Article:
All year long there has been one big question looming over America: is the country in recession, and if not, can a full blown recession be avoided? Well, according to The National Bureau of Economic Research, the country most certainly is in the midst of a recession, and has been since December of last year.
There has been a lot of debate as early as the start of the year over whether or not the country had already fallen into a recession. While we had not seen the official definition of a recession confirmed, several respected analysts had claimed the recession was under way months ago.
The officual definition of a recession is when economic growth slows for consecutive quarters. Despite this not having occurred earlier this year, billionaire investor Warren Buffet came out publicly as early as March 3 of this year claiming that America had already dipped into recessionary times.
According to Buffet, the recession was obvious when he looked at the sharp drop in spending he was seeing in his retail companies, as well as the steady (and still going) decline in home values. As it turns out, Buffet was, once again, spot on with his speculation.
The National Bureau of Economic Research, which is responsible for tracking the beginning and end of economic downturns, stated today that the payroll employment measure indicates that we have seen a steady drop since December of last year. So far in 2008, employers have slashed 1.2 million jobs, and the bad news is expected to continue when we get employment data for November this Friday. Analysts are predicting that we are going to see another massive increase in the number of lost jobs, with an additional 325,000.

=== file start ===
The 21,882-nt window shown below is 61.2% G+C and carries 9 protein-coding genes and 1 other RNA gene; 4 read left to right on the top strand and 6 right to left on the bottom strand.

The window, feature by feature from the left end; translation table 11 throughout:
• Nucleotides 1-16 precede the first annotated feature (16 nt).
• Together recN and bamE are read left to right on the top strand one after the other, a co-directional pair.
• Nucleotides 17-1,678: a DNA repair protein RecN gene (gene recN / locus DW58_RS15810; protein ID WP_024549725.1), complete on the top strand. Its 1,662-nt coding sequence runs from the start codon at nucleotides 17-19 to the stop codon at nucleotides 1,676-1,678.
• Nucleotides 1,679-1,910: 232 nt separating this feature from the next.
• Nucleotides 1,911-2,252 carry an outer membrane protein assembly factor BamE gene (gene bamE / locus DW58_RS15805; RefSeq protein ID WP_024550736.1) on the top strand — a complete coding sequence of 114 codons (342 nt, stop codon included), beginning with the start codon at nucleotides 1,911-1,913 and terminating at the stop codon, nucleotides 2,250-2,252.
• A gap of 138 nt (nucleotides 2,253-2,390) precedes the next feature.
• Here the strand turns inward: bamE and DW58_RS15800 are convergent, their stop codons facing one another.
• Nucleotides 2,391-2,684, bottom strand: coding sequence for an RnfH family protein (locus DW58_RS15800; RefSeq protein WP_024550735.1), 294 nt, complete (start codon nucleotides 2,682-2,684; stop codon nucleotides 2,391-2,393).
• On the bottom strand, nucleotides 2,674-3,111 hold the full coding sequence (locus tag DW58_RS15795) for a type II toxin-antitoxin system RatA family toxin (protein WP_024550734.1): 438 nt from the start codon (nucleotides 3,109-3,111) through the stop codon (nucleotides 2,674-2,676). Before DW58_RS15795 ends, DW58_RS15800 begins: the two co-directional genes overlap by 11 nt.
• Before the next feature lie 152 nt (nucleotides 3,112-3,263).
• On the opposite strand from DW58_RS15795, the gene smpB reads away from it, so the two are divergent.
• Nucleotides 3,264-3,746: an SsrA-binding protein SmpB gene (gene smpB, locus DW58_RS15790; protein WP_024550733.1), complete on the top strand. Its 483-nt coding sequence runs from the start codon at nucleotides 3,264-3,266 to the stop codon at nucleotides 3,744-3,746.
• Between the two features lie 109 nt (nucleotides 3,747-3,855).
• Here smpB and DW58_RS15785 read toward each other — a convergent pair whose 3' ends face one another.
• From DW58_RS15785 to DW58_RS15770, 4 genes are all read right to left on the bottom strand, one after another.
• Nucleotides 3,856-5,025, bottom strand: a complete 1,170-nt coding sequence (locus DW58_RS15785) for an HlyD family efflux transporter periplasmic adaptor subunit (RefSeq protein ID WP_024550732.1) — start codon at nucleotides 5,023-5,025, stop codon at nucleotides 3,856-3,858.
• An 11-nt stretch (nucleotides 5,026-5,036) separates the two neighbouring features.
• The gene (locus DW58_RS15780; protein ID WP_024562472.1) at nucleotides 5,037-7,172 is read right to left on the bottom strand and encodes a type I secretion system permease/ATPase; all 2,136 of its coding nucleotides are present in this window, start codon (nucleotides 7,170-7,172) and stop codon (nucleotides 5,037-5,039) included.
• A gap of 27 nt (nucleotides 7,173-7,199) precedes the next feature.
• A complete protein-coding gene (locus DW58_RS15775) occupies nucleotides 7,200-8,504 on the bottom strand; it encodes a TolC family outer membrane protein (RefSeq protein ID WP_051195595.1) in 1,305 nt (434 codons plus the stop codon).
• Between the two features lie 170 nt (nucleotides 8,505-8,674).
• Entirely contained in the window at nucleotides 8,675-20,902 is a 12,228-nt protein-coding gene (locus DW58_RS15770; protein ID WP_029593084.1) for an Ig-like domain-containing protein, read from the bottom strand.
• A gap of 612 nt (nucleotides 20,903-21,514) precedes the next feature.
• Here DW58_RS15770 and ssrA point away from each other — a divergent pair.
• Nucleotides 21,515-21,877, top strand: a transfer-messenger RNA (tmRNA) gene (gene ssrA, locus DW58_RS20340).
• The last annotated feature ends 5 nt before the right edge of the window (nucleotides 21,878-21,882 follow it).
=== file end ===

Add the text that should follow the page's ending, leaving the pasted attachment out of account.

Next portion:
The market has gotten off to a tough start to the week today, as recession fears have now become a reality, and the questions that remain are just how bad and for how long this recession will linger over us.
Michael Fowlkes has worked as a stock trader for seven years and spent the last four years working as an analyst for the online investment advisory service Investor's Observer.